That was breakfast this morning.
McDonald's sausage and egg sandwich with tomato ketchup as sauce.
Unlike other Malaysians, we can't stand chili sauce especially Maggi chili sauce. It really drives us nut to find chili sauce in our McDonald takeaway instead of the original American takeway that come with only ketchup (without having to mention tomato).
Just because Malaysian take everything with chili sauce, they presume every Malaysian only take chili sauce with their McDonald's burgers. .
Our more internationally exposed tastebud is more choosy. Different food goes with different sauces. There is no one sauce to go with all dishes the way Malaysian do with their ubiquitous chili sauce.
Perhaps it does not apply to all Malaysian. To the Chinese, they have many type of sauces. Light soy sauce is great with steam fish. Using many basic sauces like dark soy sauce, black bean sauce, plum sauces, hoi sin sauce, etc. they develop a variety of unique sauces for different dishes.
Japanese have their own version of soy sauces. One popular industrial brand is Kikkoman that goes into their cooking. For sushi and sashimi, it has it's own soy sauces. There is also specially concocted soy sauce for yakitori.
Maybe this fascination with chili sauce is only a Malay habit.
|French Onion Steak with chili sauce anyone?|
It reminded us of an incident in our days as a Banker. We were dining out with some Bank Bumiputera bankers abroad at a French restaurant and this Perakian bloke from Taiping ordered a steak.
When his steak arrived with all the side dishes and sauces, he requested for chili sauce from the waiter. The head chef appeared in full all-white attire asking in his thick French accent, "Pardon Monsieur, anythink ghong with de foot?"
To the French chef, it was an insult to his culinary skill to request his painstakingly prepared gravy sauce replaced by Nestle's industrial Maggi chili sauce. The least our friend could have done was to ask for the British Wochestershire sauce or American steak sauce, A1 or HP sauce.
However, our friend was being a typical Malaysian to prefer Maggi chili sauce for the world reknown French sauces for his steak. We had a good laugh at that incident whenever we get together today.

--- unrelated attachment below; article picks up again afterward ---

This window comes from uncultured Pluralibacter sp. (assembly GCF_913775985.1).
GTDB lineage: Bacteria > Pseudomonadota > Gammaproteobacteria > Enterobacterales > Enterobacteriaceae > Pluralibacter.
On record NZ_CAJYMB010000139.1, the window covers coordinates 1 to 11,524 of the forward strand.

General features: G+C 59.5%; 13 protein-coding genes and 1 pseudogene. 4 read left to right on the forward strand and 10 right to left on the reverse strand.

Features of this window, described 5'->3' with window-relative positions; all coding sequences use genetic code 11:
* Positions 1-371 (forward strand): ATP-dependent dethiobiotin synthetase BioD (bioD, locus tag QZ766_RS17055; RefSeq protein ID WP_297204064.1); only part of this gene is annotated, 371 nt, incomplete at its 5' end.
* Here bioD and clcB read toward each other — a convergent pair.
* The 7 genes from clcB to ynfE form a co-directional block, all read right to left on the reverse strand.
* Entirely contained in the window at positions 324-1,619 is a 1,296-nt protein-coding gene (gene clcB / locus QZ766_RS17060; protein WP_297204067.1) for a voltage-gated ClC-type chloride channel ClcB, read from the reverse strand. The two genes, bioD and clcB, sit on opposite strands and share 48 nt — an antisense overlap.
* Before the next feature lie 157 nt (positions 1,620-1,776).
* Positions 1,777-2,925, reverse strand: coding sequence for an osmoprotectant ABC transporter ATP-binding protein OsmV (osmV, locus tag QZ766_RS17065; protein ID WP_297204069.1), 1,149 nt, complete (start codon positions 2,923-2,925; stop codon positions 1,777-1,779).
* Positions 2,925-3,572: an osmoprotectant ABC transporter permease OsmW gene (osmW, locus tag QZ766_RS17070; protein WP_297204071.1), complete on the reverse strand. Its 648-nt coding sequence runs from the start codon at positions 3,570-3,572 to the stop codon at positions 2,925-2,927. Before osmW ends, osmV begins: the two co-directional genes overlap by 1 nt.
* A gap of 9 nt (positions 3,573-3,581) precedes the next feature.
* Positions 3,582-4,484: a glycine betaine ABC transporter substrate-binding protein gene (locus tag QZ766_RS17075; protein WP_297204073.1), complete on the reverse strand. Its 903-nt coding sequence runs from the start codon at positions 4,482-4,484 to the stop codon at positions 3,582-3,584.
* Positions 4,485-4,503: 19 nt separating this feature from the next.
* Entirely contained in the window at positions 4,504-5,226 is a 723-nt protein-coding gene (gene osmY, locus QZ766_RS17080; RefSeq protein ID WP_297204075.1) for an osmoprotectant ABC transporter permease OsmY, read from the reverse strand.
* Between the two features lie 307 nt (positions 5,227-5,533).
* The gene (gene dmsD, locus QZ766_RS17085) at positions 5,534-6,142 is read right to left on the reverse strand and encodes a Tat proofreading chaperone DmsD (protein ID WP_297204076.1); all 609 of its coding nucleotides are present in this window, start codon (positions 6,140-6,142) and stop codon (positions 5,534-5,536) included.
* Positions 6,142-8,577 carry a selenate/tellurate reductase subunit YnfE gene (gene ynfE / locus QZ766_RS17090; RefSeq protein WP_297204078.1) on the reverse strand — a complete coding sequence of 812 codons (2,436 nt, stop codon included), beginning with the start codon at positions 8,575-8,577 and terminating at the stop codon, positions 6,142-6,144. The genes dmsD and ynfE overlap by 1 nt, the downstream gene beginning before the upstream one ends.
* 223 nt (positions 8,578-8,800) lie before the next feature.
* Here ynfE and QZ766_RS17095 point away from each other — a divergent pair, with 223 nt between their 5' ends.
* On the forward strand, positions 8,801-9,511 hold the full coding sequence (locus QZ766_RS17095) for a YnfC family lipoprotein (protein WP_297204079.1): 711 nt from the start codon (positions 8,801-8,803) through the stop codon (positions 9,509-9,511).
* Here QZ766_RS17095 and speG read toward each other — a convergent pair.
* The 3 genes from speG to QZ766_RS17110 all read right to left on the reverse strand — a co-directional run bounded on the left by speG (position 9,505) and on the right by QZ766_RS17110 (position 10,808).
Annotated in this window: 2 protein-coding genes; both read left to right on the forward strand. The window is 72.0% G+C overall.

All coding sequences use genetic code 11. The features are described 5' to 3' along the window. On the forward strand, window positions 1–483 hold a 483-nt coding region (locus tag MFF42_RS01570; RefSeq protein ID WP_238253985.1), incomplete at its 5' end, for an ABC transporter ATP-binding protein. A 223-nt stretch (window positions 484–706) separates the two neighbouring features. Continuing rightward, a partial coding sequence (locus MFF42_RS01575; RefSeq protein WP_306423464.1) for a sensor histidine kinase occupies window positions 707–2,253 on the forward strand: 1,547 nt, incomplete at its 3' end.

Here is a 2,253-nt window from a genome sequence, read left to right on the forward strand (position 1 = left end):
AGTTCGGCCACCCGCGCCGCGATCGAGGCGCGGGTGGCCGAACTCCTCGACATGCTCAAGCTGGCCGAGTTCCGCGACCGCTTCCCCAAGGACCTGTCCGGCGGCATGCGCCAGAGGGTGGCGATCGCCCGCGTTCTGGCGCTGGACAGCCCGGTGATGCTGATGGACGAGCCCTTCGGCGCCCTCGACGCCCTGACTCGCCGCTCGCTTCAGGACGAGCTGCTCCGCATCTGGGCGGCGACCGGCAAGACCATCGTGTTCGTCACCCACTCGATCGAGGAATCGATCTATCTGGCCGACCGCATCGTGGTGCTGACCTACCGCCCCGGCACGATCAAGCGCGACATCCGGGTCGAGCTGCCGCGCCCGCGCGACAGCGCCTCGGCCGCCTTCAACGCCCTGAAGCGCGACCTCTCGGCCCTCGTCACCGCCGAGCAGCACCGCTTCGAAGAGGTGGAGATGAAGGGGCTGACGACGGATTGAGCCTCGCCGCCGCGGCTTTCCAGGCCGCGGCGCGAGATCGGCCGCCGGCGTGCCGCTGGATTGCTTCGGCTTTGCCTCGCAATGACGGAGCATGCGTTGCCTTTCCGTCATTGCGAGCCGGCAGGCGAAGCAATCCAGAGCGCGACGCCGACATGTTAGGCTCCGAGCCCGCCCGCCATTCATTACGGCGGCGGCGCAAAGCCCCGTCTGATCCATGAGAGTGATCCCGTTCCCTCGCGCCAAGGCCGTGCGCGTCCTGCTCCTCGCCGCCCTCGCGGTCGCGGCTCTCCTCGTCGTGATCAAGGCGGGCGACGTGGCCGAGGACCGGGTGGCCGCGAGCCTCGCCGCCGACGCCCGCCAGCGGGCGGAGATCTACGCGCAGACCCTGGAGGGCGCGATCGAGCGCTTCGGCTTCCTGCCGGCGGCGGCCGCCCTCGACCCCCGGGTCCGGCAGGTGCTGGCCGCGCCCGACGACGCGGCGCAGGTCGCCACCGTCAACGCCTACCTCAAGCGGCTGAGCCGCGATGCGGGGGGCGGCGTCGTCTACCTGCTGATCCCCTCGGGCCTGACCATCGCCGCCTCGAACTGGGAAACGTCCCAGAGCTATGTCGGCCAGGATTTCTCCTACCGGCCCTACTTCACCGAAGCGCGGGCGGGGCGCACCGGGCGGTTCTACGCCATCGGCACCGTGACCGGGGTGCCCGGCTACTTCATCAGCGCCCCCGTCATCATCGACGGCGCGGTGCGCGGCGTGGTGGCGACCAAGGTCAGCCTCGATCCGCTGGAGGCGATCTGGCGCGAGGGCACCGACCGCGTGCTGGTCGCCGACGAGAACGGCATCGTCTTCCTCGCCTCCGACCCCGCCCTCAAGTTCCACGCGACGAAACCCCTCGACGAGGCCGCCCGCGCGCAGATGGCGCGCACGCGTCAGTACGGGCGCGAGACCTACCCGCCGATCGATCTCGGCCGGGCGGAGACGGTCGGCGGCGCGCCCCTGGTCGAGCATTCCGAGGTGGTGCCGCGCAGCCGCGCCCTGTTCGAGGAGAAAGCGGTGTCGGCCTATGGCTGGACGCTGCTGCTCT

Another friend, a chef who used to be Managing Director of Dutch food service company and made the mistake of returning to be a local restauranteer, described to us the basic component of prepared food.
All prepared food comes in three basic components; the main dish, sauce and condiments. Steak dinner comes as steak as the main food, steak sauce as sauce, and vegetable or potato as side dish or condiments. While, the simple local fast food of nasi goreng is made up of rice as main food, perencah as sauce, and food bits thrown in as condiments.
The French and generally European has lots of different sauces that major restaurants would have specialist chef to prepare only sauces.
Sauce is usually liquid, creamy or semi-solid served on or at times, similar to our nasi goireng perencah, used in preparing other foods. It serves to add flavor, moisture, and visual appeal to the main dish.
Salad dressing are sauces. It is basically an emulsion of olive oil, acidic fruit juice like lemon or lime, salt, black pepper, herbs and other stuff.
To the Italian, Greek, Arabs, and other Mediteranean, olive oil forms the main ingredient, if not the only ingredient, as their sauces.
Malaysian sauces tend to be spicy or three-in-one taste of sweetness, saltiness and spiciness in their sauces. The most common ingredient for Malaysian sauces are tomato usually accompanied with chili. While Malaysian Chinese sauces tend to be soy based.
Other than Indians, most Malaysian are not used to sourish tasting sauces like the European Mayonnaise and Hollandaise sauces. These sauces uses has lime juice or yogurt to bring the sourish taste.
Sourish sauces reminded us of those Greek yogurt sauce that came with their gyros kebab. We would have those for dinner before a night at the Blues joints in Chicago.
Sauce is a French word taken from the Latin sauce, meaning salted. And possibly the oldest sauce recorded is garum, the fish sauce used by the Ancient Romans. The Thai's Nam Pla could be as old as civilisation.
The Thai also have their version of chili sauce that is making market entry into the chili sauce craze Malaysian market. One can find it in our Kentucky Fried Chicken outlets. Colonel Saunder must be turning in his grave restless.
Other than that, Thai's green curry "sauce" is finding a natural positioning here in a country where curry is not associated with Indians but have become part of the diet of all races in Malaysia.
But it is the effort of the Indian diaspora that brought curry sauce to it's international standing. It has become common dish to American and European that they have their own method of preparing curry sauces.
Globalisation that bring curry to the west also brought mayonnaise to Malaysians. Locals have acquired the sourish taste to the point that local burger stalls also use mayonnaise for the local style burgers that usually come with chili sauce.